Alberta Market Recap – May 2017
All prices listed are indicative as of June 12, 2017. For firm power price quotes please contact TransCanada’s Power Marketing team.
Starting the month off on May 3rd, Calgary saw temperatures that rose above 20 degrees Celsius for the first time since September 27th, 2016. While things have been warming up, they’ve also been getting wetter as precipitation rates have been as much as twice the average amount, making conditions damper than they’ve been in the last two years, particularly during the beginning of the month. Another damaging flood is hard to predict but City of Calgary officials are warning citizens in hopes they’ll better understand and prepare for any future flooding events.
There was an increase in pool price of $2.80/MWh from last month’s price of $19.10/MWh to this month’s price averaging at $21.90 MWh. This is a smaller increase compared to the $6.01 increase from this time last year. The average Alberta Internal Load (AIL) demand for the entire month averaged 8,746 MW which was a small decrease from last month’s demand of 8,858 MW, but close to a 100 MW increase from May 2016.
We did experience some price strength on May 4th and May 15th where several hours reached above $50.00/MWh. This was largely due to low to moderate wind generation, a handful of major coal outage resulting in over 1,000 MW of generation offline, and more exporting than importing activity. However, towards the month end, prices fell to the market floor, hitting $0.00/MWh on May 24th for four hours. AESO reported a supply surplus due to ample base load generation and turbulent wind generation averaging over 1,250 MW during the off-peak hours. Likewise, on May 25th low prices continued, settling at $0.01/MWh for two straight hours. Prices were driven down by wind generation above 1,100 MW and sufficient coal base load generation.
It is worth noting that the forward price of electricity has gapped up quite a bit over the past few weeks following announcements by TransAlta Corporation and ATCO Ltd. On April 19th, TransAlta announced that it will accelerate its transition to gas and renewable generation by retiring Sundance 1 as of and mothballing Sundance 2 effective January 1, 2018, and converting Sundance Units 3 to 6 and Keephills Units 1 and 2 to gas-fired generation between 2021 and 2023. Following this announcement, on May 10th, ATCO Ltd. also announced that it is planning on transitioning its coal power plants to burn natural gas by year 2020.
There are very little changes in the AESO’s monthly outages, compared to last month’s report. As seen in the Month-Over-Month Change in Outages graph, the months between September 2017 and January 2018 will see an increase in gas outages. October 2018 will also see a large jump in gas outages compared to last month’s predictions.
We can expect April 2018 to have the most outages with 1,020 MW of coal offline, 1060 MW of gas offline and 40 MW of Biomass and other generation offline throughout the month.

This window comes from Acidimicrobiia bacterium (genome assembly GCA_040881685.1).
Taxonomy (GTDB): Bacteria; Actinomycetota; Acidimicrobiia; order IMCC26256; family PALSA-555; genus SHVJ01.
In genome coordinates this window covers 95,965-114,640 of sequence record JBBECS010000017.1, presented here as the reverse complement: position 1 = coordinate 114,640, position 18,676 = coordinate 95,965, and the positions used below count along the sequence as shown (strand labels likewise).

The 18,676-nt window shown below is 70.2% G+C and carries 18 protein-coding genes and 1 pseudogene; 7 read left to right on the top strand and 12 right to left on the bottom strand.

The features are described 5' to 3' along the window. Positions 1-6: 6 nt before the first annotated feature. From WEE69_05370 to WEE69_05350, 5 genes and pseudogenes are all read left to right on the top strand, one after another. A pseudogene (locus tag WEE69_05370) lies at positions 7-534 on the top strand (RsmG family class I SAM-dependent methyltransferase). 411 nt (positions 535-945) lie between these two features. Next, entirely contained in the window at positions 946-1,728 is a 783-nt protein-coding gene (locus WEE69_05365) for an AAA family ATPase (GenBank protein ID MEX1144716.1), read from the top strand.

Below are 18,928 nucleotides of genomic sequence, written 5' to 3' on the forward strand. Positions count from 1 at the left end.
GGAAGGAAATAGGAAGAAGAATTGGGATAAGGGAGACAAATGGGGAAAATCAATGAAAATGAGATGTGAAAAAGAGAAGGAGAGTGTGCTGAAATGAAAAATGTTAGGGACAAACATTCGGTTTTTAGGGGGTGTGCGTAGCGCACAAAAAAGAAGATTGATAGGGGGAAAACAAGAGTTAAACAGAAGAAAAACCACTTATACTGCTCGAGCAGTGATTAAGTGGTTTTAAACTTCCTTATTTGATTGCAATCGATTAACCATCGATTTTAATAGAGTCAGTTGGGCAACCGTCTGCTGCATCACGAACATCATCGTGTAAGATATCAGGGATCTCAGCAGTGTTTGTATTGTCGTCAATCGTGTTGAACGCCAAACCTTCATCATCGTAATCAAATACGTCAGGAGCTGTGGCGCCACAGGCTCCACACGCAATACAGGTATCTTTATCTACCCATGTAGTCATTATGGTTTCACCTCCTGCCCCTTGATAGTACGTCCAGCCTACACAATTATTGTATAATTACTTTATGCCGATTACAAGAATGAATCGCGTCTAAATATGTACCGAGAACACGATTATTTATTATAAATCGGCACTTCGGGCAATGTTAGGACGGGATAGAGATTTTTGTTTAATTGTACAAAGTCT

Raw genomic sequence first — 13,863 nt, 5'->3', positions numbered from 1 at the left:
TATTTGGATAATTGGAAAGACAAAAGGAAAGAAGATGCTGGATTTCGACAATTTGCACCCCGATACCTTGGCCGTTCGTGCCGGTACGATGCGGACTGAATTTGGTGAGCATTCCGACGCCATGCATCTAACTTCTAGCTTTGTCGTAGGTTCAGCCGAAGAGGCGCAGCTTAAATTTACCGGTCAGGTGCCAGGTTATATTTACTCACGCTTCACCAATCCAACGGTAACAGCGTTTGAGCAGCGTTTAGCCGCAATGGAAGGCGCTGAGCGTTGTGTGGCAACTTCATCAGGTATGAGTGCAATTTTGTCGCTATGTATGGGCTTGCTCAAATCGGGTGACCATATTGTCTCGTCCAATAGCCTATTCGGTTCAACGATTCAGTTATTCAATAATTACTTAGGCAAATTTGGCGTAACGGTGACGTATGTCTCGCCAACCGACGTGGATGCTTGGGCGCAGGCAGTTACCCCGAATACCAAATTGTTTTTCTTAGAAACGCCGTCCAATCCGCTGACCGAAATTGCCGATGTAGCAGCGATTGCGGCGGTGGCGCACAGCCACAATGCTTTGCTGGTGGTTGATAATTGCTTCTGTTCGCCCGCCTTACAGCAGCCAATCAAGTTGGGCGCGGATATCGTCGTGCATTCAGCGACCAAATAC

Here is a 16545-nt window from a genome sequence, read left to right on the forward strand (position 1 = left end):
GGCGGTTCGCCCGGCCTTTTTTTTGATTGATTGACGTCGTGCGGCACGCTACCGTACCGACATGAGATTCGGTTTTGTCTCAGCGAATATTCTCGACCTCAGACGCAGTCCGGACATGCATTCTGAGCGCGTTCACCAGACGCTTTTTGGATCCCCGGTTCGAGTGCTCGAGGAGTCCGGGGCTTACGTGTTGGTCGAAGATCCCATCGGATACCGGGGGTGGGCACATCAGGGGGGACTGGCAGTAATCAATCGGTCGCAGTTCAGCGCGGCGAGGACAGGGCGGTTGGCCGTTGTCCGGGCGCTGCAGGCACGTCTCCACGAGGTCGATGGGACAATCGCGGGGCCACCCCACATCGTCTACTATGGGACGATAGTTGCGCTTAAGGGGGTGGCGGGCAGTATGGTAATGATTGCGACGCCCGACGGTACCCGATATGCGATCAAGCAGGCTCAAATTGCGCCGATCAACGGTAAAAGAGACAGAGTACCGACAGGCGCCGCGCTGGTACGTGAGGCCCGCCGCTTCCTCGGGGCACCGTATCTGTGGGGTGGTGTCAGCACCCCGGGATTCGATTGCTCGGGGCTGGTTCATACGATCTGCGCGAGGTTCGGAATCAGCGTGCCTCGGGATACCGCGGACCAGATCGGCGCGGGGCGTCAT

MDA Weather Services 30-60 Day Outlook
Based on MDA Weather Services final 30 Day Outlook, temperatures appear to be cooler to normal throughout the East with signs of wamer trends starting in the midwest for the month of June. Throughout July we see above average temperatures widespread with cooler impacts from the weak El Nino.
Alberta in particular can expect to see warmer than normal temperatures with anomalies in the +1.0 to +2.0 degrees Farenheit range for both June and July.
In Other News
ATCO’s Transition to Natural Gas by 2020
On Wednesday May 10th, ATCO Ltd. announced that is is planning to transition its coal power plants to burn natural gas by 2020. This will include their two coal-fired generating stations in Alberta Battle River and Sheerness which propduce a combined total of 1,469 MW.
An Act to Cap Regulated Electricity Rates
On May 23rd, a proposed legislation was introduced to cap electricity prices for those Albertans on the Regulated Rate Option (RRO). This cap would enure that residents under the RRO would not pay more than 6.8 centers per kilowatt hour starting June 1, 2017 to May 31, 2021. Should rates rise above 6.8 cents, the rate cap would be automatically applied to the bills of consumers on the regulated rate.
The announcement can be found here.
Download June Newsletter
TransCanada — Alberta Power Market Update — June, 2017 (PDF, 1.2 MB)
FORWARD-LOOKING INFORMATION: This publication contains certain information that is forward looking and is intended to provide useful and timely information to Alberta power market participants. All information is from sources deemed reliable and is subject to errors and omissions which we believe to be correct, however, assume no responsibility for. The words “anticipate”, “forecast”, “expect”, “believe”, “may”, “should”, “estimate”, “plan” or other similar words are used to identify such forward looking information. All forward-looking statements reflect TransCanada’s beliefs and assumptions based on information available at the time of this publication and are not guarantees of future performance. By their nature, forward-looking statements are subject to various assumptions, risks and uncertainties which could cause actual outcomes to differ materially from the anticipated results or expectations expressed or implied in such statements. Readers are cautioned against placing undue reliance on forward looking information and not to use future-oriented information or financial outlooks for anything other than their intended purpose. TransCanada undertakes no obligation to update or revise any forward-looking information except as required by law.